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Current Topics in Peptide & Protein Research   Volumes    Volume 8 
Genome structure is homogeneous based on codon usages
Kenji Sorimachi, Teiji Okayasu
Pages: 19 - 24
Number of pages: 6
Current Topics in Peptide & Protein Research
Volume 8 

Copyright © 2007 Research Trends. All rights reserved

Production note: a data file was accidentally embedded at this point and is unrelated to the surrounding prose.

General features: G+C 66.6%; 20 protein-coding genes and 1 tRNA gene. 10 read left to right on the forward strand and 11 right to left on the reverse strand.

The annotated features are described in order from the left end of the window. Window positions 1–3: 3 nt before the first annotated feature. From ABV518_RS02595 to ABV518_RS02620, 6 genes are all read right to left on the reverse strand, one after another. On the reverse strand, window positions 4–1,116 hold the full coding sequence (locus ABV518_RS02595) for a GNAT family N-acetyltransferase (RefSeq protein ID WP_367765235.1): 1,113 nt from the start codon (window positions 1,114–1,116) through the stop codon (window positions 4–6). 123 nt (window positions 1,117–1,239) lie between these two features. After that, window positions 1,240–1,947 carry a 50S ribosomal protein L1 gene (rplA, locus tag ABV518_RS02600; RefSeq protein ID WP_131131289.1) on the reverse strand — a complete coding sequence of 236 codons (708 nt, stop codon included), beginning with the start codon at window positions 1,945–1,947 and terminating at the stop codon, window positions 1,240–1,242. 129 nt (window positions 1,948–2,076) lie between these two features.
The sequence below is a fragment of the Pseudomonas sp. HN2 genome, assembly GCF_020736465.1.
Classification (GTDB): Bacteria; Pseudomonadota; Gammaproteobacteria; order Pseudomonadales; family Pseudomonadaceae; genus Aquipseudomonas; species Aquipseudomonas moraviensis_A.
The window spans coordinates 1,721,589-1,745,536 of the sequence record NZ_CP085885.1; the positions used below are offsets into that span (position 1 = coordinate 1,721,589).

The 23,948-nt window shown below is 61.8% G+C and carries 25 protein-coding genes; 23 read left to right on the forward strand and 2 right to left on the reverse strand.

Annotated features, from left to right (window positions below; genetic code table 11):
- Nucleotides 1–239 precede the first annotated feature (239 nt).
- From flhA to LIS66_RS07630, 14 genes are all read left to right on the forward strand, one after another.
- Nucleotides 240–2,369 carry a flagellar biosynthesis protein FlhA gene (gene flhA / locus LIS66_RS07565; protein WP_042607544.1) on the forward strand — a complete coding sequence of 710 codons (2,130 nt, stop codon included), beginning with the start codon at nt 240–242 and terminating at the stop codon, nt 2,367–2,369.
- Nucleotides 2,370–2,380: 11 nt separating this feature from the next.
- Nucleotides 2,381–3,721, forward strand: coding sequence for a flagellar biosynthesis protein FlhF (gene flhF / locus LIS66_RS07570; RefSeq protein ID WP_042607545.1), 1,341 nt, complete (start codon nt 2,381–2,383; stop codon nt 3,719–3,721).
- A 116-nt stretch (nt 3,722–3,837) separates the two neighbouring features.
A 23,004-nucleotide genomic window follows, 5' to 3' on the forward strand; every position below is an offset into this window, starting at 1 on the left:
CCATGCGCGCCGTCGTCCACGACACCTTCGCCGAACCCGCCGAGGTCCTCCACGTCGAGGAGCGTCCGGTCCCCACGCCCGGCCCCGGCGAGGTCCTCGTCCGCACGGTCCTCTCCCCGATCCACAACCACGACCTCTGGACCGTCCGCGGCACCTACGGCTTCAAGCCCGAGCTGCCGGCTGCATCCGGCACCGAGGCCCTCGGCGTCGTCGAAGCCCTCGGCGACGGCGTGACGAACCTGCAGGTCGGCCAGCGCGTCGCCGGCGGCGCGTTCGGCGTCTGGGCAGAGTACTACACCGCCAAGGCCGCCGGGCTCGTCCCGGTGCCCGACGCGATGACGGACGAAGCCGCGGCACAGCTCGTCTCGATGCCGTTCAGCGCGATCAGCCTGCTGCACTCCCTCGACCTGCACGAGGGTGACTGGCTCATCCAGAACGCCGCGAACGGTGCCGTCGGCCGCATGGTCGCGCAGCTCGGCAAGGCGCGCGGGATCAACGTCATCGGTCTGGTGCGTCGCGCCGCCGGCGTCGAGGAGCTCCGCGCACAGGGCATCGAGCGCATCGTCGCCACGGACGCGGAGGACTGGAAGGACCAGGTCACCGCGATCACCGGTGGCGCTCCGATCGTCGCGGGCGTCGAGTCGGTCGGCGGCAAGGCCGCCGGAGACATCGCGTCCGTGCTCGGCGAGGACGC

The basic pattern of amino acid compositions obtained from the amino acid analysis of whole cell lysates is quite often similar between bacteria and mammalian cells, even though their cells are constructed from various kinds of protein in different quantities. In addition, the amino acid compositions calculated from complete genome are similar among various organisms, assuming conveniently that all genes are equally expressed in cells; this amino acid composition resembles the cellular amino acid composition obtained from amino acid analysis. This coincidence of these two data sets based on completely different principles puzzled us for a long period.  However, this puzzle has been recently solved by understanding that the genome is constructed from putative gene assembly units encoding similar amino acid compositions consisting of 3,000-7,000 amino acid residues; the amino acid compositions based on these small units can be observed in any part of the genome. Thus, the amino acid composition based on a certain gene assembly is independent of its location on the genome, but depends on species. Applying this principle to whole cells consisting of various proteins in different quantities, the cellular amino acid composition shows a species-specific pattern to be precise, but its basic pattern is roughly similar among various organisms. Codon alternations occur synchronously over the genome in biological evolution; as a result, genome structure is quite homogeneous based on codon usages.
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